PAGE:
Career Exploration is Really Hard in Public Education

A few days ago, the Washington Post published an article titled ‘An Educator’s List Of What’s Really Hard In Public Education Today’.  The article summarizes a list that a former teacher, Nancy Bailey, wrote in response to hearing Bill and Melinda Gates say that ‘attempting to reform the U.S. public education system has been the hardest philanthropic work they’ve ever done’.

The list details what Bailey thinks is really hard in education from the point of view of students, parents and teachers. Bailey’s complete list includes 39 items, one of which really jumped out at me…

Being a high school student who has to focus on test-taking and not given ample time to explore real career options.

My experiences this past year have proven this point. As I speak with teachers and counselors, I repeatedly hear that career exploration is hard to fit in given testing and academic priorities.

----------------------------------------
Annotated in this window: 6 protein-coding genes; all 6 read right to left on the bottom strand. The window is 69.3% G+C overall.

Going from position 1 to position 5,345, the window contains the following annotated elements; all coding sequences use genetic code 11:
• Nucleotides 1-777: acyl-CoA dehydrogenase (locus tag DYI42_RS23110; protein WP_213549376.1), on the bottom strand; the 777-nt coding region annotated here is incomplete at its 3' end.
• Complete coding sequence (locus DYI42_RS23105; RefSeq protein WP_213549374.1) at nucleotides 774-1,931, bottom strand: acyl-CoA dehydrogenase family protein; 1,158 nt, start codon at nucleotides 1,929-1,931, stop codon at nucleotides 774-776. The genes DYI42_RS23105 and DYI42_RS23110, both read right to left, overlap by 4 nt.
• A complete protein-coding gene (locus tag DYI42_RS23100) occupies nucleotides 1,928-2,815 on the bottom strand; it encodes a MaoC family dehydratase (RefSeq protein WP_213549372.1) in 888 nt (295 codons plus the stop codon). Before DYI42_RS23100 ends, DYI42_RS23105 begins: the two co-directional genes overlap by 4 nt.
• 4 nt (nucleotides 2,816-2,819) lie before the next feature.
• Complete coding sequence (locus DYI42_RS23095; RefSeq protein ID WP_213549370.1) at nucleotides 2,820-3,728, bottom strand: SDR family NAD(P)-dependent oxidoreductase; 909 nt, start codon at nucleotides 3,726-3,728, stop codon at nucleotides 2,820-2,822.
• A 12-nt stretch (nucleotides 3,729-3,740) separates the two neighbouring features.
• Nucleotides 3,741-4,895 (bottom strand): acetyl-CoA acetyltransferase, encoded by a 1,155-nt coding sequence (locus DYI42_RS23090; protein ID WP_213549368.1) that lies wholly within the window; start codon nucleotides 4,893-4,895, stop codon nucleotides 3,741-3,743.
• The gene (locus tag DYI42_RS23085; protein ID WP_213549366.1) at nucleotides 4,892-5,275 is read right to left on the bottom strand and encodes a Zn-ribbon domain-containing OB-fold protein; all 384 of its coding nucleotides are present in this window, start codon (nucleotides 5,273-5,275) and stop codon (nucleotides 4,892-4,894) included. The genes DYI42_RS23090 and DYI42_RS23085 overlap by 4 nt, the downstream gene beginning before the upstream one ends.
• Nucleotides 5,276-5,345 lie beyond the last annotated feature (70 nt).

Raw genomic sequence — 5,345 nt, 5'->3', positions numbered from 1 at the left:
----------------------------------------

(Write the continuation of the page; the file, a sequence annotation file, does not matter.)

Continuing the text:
The problem is further exacerbated by the fact that counselors are spread too thin. Some of our partner public schools have reported student-to-counselor ratios as high as 500:1 or 700:1! This is in line with ratios across the country whereby the American Counseling Association reports the average student-to-counselor ratio is 457:1 in the U.S.!

With such heavy loads, counselors can’t possibly spend enough time guiding each student on how to explore and select careers. Technology-driven career exploration solutions, such as Couragion, are one way to help bridge this gap as they give students a self-directed, independent way to research career options. While technology can’t replace the personalized touch of a counselor, the pre-work done by students and the data gathered in the process can make the limited in-person sessions between a student and counselor much more effective and much less hard.

I would welcome the chance to hear about your school’s counselor-to-student ratios and how much time is dedicated to career exploration. Email me to continue the discussion – laura at

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Laura FarrellyComment